TL;DR: Memory trees are a middle ground, and therefore suitable to describe both the low-level and high-level aspects of the C memory as discussed by the authors, and are used in the external interface of the memory model and throughout the operational semantics.
Abstract: values hide internal details of the memory such as permissions, padding and object representations. They are therefore used in the external interface of the memory model and throughout the operational semantics. Memory trees, abstract values and bits with permissions can be converted into each other. These conversions are used to define operations internal to the memory model. However, none of these conversions are bijective because different information is materialized in these three data types: Abstract values Memory trees Bits with permissions Permissions X X Padding always E X Variants of union X X Mathematical values Xvalues Memory trees Bits with permissions Permissions X X Padding always E X Variants of union X X Mathematical values X This table indicates that abstract values and sequences of bits are complementary. Memory trees are a middle ground, and therefore suitable to describe both the lowlevel and high-level aspects of the C memory.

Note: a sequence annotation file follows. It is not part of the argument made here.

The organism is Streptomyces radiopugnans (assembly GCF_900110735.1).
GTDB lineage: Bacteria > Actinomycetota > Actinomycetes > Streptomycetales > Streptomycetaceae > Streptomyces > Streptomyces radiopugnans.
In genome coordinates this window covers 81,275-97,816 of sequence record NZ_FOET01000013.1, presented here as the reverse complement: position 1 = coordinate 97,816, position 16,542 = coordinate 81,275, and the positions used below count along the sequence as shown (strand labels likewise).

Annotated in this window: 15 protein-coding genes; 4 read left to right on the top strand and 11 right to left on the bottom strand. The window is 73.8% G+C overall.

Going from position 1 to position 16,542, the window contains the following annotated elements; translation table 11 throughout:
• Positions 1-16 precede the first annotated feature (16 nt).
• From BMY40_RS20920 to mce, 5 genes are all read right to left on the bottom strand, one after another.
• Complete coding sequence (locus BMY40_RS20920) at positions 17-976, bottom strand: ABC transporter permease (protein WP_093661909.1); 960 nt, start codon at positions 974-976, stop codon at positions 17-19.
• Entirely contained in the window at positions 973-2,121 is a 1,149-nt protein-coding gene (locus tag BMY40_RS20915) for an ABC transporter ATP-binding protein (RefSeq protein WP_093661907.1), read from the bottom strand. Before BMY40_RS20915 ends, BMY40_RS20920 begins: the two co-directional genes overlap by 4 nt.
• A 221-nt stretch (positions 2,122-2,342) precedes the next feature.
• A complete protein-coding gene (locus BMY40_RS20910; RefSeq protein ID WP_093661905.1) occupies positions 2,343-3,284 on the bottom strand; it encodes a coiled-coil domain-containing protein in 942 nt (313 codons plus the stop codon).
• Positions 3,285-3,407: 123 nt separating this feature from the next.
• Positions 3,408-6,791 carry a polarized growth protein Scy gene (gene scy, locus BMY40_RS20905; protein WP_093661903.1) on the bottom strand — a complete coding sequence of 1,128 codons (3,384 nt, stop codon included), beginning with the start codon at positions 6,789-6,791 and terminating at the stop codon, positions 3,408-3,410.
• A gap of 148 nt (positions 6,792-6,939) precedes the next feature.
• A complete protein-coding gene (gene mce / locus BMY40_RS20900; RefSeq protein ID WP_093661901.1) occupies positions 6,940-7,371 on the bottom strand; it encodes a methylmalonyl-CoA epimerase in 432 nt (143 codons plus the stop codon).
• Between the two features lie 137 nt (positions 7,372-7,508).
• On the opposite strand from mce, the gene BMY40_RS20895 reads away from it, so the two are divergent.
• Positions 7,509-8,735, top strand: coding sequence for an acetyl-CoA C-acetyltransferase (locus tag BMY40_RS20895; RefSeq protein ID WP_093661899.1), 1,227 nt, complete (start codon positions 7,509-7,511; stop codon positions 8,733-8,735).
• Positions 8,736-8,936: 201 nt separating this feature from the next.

69 citations

References
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Proceedings ArticleDOI
01 Jan 1977
TL;DR: In this paper, the abstract interpretation of programs is used to describe computations in another universe of abstract objects, so that the results of abstract execution give some information on the actual computations.